6/6 Walk this way

The Cubs have tried to stress to Ryan Theriot the need to be more patient at the plate and take more walks. Lou Piniella has even joked that he’s going to take away the infielder’s car keys. But after Saturday’s game, Theriot said looking for walks is a “defensive” approach and doesn’t like it.

“It’s a defensive approach if you hit a lot of doubles and drive in a lot of runs,” Piniella said Sunday. “His job is to table set. He’s not hitting three, four, five in the lineup. His job is basically more of table setting than a table cleaning.”

Theriot’s on-base percentage has dipped each month, from .370 in April to .257 in May to .111 in June.

“You can make a lot of money with a high on-base percentage and scoring a lot of runs,” Piniella said. “That’s what teams are looking for. When they look for a player, the first thing they look at is what’s his role on the team? What’s his on-base percentage? How many runs does he score? Does he steal bases? Can he move the guy over, can he bunt? Those things make you money.”

A perfect example, Piniella said, is San Diego’s second baseman David Eckstein. His on-base percentage in April was .314, then .359 in May and .368 so far in June.

“I don’t look at it as a defensive thing,” Piniella said. “It’s putting a base runner on base. It’s making the pitcher throw more pitches. It’s giving your team on the bench an insight into the pitcher. What is he getting over? What is he not getting over? I think a walk is for your [Nos.] 1-2 hitters, [Nos.] 7-8 hitters. It turns the lineup over. It gets people on base.

“If that’s the way [Theriot] is looking at it, he’s looking at it the wrong way.”

— Carrie Muskat


Theriot can, and probably will hit, but his attitude appears to be what is pulling this team down. When Castro was called up, he got to keep a starting job, with an easier position for him to field, while Fontenot was benched through no fault of his own, yet it is Theriot who sulks, and practically tells Lou to stuff it when his lack of walks is pointed out to him. We have noticed that when Castro makes a nice play, Theriot gets a nasty look on his face. No matter what he or Lou says publically, it is apparent that Theriot resents Castro. For the morale of this team, it would be better to trade Theriot. I feel bad saying this, because last year I was a Theriot fan, but ever since he lost his arbitration, he has become a total jerk.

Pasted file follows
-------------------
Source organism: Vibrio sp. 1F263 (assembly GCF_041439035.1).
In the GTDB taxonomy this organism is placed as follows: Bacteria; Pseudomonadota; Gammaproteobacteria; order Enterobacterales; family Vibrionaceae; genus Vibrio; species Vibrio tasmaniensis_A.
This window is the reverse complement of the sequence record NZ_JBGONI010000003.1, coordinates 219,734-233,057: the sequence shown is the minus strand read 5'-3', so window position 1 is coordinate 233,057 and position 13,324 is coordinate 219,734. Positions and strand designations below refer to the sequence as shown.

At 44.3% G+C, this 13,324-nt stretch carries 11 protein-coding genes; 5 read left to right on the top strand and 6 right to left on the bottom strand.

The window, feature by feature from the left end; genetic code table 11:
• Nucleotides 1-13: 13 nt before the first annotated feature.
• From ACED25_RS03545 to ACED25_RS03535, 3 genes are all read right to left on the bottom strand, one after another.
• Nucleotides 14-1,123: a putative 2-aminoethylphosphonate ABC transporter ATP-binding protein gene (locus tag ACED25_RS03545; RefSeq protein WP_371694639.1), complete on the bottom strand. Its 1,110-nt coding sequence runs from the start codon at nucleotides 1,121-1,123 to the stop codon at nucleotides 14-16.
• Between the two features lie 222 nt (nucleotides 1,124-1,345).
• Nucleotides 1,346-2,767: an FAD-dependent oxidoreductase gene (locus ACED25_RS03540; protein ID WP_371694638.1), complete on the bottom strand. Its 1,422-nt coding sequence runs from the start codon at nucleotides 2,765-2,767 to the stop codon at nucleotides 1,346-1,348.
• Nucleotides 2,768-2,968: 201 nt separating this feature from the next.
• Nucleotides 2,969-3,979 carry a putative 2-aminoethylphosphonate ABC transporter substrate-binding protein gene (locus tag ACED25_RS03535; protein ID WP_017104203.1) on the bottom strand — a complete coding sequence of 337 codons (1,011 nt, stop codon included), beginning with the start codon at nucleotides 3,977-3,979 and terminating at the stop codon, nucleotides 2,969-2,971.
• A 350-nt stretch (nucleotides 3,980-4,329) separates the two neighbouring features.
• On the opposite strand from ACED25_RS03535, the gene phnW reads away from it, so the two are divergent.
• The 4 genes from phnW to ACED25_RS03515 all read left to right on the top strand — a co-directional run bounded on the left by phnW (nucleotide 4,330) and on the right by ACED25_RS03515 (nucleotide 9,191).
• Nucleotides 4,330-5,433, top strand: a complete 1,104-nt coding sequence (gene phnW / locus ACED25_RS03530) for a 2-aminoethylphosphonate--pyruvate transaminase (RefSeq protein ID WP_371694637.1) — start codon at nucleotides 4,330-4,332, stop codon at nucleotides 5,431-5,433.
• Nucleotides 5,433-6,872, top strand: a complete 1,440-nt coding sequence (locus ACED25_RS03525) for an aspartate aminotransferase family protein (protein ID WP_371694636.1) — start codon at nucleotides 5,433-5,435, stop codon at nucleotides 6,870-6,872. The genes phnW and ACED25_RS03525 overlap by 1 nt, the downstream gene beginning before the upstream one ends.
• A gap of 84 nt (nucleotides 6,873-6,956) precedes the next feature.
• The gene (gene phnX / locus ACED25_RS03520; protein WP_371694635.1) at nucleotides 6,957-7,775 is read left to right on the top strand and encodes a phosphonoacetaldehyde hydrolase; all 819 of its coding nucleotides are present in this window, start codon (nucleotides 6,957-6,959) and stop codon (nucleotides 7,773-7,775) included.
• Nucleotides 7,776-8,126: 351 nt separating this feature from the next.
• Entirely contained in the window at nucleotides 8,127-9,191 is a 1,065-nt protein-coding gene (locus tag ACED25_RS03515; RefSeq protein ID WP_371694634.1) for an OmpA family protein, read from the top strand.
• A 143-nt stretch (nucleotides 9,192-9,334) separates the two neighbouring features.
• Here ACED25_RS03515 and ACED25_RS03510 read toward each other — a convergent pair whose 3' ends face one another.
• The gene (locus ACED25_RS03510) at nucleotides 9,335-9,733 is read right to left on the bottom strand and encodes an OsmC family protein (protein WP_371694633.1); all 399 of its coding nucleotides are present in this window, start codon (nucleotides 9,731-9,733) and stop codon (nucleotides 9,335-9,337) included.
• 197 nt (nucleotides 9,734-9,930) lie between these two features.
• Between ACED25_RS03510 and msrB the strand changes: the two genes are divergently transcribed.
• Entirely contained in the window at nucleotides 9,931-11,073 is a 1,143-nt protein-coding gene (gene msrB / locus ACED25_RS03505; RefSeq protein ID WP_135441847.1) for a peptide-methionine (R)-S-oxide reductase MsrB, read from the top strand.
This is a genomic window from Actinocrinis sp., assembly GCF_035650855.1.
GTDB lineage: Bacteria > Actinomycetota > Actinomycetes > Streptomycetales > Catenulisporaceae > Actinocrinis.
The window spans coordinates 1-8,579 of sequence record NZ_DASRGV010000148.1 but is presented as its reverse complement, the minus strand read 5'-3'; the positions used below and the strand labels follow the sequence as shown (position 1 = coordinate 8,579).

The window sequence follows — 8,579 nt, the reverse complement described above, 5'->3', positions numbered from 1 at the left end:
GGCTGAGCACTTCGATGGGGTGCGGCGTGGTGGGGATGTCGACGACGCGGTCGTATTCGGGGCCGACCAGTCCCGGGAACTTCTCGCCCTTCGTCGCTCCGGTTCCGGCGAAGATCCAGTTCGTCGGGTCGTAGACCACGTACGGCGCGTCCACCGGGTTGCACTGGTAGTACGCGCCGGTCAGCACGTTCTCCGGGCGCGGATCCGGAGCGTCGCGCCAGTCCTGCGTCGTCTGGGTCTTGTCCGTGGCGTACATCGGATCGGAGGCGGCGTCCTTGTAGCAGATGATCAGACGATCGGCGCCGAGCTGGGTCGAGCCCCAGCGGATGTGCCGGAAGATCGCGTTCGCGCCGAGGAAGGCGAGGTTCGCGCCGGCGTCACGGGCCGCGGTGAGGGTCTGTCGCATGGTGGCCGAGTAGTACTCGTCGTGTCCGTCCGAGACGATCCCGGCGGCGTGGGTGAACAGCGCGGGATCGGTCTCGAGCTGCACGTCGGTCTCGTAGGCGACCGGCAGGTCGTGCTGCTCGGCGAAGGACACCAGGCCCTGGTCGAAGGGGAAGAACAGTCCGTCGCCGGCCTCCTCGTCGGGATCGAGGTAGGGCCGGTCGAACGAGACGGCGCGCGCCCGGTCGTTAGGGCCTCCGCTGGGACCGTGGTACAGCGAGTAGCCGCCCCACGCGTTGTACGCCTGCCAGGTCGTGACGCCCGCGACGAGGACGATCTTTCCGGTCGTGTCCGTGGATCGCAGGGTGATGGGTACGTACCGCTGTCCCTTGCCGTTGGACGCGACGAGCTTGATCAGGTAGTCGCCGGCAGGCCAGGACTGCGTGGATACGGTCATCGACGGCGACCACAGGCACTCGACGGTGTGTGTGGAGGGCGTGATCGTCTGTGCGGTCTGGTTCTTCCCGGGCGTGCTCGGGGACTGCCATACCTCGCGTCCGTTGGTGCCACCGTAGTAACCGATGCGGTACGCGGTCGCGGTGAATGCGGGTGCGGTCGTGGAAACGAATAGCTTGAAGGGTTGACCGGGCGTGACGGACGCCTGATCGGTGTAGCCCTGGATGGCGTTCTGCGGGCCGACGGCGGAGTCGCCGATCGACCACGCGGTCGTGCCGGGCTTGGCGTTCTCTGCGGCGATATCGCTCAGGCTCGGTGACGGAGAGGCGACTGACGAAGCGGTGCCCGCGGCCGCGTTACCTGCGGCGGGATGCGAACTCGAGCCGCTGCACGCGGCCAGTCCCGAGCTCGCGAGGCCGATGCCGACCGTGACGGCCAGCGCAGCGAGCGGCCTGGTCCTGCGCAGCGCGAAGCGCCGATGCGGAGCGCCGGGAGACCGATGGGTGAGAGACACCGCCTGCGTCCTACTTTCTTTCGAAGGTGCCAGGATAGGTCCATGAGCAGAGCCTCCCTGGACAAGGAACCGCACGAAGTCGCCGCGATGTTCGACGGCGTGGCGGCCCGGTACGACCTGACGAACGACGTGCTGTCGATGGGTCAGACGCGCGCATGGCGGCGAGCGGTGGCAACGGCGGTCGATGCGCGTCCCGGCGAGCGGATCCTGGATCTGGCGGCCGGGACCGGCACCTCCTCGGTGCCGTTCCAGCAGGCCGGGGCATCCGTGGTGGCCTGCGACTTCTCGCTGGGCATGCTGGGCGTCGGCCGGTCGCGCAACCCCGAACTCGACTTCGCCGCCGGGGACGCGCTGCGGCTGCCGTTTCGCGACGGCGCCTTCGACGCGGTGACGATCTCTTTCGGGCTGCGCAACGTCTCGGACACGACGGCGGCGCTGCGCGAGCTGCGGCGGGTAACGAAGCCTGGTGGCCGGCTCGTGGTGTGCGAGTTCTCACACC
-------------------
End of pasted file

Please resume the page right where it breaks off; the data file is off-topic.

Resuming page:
edelweiss, maybe you have some inside information regarding Theriot’s attitude that most of us are not privy to but didn’t Theriot seem to be having fun with himself when hi-fiving Pinella after he received an elusive walk? Also, wouldn’t it be nice if instead of “The Cubs” (whoever they may be) stressing to Theriot to take/get/buy/whatever more walks they stressed to Jim Hendry to do HIS job and actually recognize the team NEEDS a LEGITAMTE lead-off man and either draft/develope one or trade for one instead of year in and year out trading or signing outfielders that barely fill a need such as Soriano, Fukodome, Bradley and this year to some extent Byrd? Even though Byrd is a good hitter and a good fielder Hendry again missed filling the real void of a lead-off man. If Hendry did his job well Theriot’s lack of walks and on base percentage would be a moot point as he would probably be riding the bench or platooning with Fontenot at 2B. The burden is more on Hendry than Theriot or any other player asked to play a role they are not meant to play. The revolving door at the lead-off position is proof of this.

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